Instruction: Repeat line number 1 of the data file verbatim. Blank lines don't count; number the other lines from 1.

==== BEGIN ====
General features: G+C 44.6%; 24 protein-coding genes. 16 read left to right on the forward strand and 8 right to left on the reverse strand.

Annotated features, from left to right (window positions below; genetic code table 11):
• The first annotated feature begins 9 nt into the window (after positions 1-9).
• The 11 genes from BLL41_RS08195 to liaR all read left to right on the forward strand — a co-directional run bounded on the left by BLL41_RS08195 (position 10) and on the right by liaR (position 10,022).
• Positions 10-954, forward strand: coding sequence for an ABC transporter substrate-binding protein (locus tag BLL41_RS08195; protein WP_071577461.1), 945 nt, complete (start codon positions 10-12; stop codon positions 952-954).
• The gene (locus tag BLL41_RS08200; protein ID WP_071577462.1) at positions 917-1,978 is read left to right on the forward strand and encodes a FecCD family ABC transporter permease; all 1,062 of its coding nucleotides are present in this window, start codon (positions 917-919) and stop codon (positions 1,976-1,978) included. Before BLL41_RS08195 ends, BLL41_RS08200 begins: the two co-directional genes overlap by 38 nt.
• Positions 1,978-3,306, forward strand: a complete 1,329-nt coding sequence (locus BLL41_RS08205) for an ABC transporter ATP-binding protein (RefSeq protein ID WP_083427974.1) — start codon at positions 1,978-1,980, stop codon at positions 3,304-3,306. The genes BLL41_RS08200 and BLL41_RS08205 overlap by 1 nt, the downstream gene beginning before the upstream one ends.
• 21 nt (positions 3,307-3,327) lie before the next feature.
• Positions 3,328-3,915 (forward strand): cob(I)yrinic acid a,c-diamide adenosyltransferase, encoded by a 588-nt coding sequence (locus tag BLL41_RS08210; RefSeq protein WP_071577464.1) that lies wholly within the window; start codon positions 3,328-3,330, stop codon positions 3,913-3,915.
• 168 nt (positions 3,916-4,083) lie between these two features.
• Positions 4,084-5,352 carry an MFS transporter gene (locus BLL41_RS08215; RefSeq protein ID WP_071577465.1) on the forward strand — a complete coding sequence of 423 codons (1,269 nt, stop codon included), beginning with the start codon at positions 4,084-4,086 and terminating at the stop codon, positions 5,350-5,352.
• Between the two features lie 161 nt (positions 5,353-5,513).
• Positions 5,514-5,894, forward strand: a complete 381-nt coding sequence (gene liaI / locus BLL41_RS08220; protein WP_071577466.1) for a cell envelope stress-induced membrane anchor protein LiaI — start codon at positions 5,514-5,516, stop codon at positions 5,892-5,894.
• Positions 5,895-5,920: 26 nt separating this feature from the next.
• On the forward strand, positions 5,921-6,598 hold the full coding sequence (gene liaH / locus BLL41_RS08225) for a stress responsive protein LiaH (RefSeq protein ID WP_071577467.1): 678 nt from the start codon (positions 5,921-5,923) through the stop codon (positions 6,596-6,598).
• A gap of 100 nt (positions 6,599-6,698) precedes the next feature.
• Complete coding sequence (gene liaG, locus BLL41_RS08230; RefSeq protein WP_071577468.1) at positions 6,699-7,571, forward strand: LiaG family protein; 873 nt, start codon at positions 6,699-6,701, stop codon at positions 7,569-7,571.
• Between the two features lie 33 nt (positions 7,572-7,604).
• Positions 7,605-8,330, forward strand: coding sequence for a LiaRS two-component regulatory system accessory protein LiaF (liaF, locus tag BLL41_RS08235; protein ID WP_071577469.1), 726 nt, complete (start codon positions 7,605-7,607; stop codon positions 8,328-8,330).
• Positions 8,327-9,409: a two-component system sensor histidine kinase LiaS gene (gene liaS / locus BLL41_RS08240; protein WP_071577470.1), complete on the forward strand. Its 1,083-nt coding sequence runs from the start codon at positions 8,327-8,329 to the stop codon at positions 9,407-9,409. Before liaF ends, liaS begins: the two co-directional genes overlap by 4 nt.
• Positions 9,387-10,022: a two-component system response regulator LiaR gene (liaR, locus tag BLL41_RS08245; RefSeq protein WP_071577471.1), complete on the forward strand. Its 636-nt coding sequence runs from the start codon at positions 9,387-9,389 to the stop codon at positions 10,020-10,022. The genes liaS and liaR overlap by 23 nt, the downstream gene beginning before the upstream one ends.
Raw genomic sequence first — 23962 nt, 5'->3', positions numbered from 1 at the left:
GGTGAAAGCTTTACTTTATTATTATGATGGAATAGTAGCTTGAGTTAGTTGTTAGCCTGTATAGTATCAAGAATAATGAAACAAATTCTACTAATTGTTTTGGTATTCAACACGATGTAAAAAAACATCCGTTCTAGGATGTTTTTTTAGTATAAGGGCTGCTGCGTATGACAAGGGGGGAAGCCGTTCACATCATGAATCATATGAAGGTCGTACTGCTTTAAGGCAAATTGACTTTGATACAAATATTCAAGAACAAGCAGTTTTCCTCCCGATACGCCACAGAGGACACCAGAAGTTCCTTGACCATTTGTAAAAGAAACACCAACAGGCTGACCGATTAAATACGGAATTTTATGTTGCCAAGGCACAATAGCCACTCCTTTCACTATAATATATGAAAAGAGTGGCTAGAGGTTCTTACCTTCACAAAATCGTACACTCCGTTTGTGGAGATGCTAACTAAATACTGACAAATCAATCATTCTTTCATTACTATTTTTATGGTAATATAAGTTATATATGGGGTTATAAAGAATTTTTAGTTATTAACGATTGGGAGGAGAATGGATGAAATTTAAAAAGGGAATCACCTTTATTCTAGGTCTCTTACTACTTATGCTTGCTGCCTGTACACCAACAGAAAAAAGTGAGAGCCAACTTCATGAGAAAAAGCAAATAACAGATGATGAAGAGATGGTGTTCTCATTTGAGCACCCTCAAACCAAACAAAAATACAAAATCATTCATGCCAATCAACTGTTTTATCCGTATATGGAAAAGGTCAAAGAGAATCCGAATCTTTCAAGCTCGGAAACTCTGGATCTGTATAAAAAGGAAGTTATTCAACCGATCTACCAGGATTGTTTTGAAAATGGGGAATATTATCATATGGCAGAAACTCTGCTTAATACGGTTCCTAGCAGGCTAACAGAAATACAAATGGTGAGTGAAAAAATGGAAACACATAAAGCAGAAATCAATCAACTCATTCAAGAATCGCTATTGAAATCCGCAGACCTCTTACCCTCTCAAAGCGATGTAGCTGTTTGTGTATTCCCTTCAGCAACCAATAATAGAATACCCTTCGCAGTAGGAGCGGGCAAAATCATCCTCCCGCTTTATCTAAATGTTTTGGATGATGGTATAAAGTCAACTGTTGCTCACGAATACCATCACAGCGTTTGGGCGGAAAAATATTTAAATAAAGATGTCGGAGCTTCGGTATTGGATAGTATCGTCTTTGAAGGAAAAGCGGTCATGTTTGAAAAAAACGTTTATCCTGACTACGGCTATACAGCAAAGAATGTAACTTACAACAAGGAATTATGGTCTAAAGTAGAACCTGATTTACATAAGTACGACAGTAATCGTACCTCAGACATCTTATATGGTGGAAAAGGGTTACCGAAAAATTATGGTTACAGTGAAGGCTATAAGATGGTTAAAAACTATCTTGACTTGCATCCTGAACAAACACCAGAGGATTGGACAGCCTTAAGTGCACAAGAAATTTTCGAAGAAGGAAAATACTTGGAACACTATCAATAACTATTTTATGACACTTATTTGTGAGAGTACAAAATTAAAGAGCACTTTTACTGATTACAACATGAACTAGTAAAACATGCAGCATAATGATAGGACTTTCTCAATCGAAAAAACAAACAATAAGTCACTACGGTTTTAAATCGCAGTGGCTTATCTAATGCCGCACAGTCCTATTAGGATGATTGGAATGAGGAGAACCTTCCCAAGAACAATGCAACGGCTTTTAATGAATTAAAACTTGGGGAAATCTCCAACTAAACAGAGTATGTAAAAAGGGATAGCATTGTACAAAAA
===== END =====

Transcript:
General features: G+C 44.6%; 24 protein-coding genes. 16 read left to right on the forward strand and 8 right to left on the reverse strand.